The adjacent esophagus lying right next to the trachea was mobilized gently to prevent vascular injury. Then about half the circumference of the anterior muscular part in both esophageal ends was incised and, by gentle and careful insertion of a tissue dissector between the mucosal and muscular layers of esophagus, a submuscular tunnel was made and about 8 cm reinforced gore-tex (Gore and associates.inc flag staff; Arizona 86004 USA Ako891-ml1) passed cautiously through the esophageal submuscular tunnel. A segment of trachea including seven tracheal rings (rings 5 through 11) was dissected and resected circumferentially. The animals were extubated and again re-intubated, using another cuffed ETT no. 7 via Gore-tex lumen and the distal segment of trachea and end to end anastomoses were made between distal ends of Gore-Tex and trachea over the ETT with a couple of running nonabsorbable 4-0 prolyn continuous sutures then ETT removed and the same procedure was made for proximal ends of Gore-tex and trachea. the esophageal submuscular tunnel starts and ends exactly at the level of distal and proximal ends of tracheal resection, respectively Afterward, the proximal and distal ends of the esophageal tunnel were approximated to proximal and distal tracheal parts over the anastomosis sites with running absorbable 3-0 Vicryl continuous sutures [Figure 1].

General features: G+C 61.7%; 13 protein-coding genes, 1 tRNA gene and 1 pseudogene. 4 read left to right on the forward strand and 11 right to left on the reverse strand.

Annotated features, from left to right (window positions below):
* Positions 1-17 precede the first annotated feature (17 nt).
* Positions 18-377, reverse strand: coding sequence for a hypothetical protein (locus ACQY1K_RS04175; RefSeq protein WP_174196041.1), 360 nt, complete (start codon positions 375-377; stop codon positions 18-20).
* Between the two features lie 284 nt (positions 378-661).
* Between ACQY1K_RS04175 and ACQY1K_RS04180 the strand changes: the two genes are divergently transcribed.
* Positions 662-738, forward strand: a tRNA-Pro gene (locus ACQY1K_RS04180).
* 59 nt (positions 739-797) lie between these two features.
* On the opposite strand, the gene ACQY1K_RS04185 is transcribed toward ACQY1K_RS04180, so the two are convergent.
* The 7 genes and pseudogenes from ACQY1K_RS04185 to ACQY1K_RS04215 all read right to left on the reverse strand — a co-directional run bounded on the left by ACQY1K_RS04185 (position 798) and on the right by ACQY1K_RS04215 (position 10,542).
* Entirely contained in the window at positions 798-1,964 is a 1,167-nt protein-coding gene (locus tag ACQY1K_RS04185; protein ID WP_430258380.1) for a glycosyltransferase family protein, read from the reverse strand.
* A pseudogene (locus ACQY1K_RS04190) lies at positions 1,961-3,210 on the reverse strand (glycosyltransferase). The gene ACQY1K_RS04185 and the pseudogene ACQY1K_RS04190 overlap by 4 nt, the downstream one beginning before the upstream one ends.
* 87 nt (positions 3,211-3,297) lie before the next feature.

Figure 1 :The esophageal submuscular tunneling with reinforced Gore-Tex

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The strap muscles were re-approximated; the skin was closed in two layers with a couple of running absorbable 3-0 Vicryl sutures for subcutaneous tissue and interrupted 3-0 nylon sutures for skin, and then oxytetracycline antibiotic spray was applied.

The dogs were returned to their individual cages on the day of the operation. No oral feeding was given on the first and second postoperative days; fluid was resumed on the third day, and then the dogs were advanced to liquid and soft diet (without any hard bony component). The dogs were observed daily for coughing and dyspnea. The cervical incisions were evaluated daily for swelling, inflammation, seroma formation, and subcutaneous emphysema. Other cares were routine for the research facility.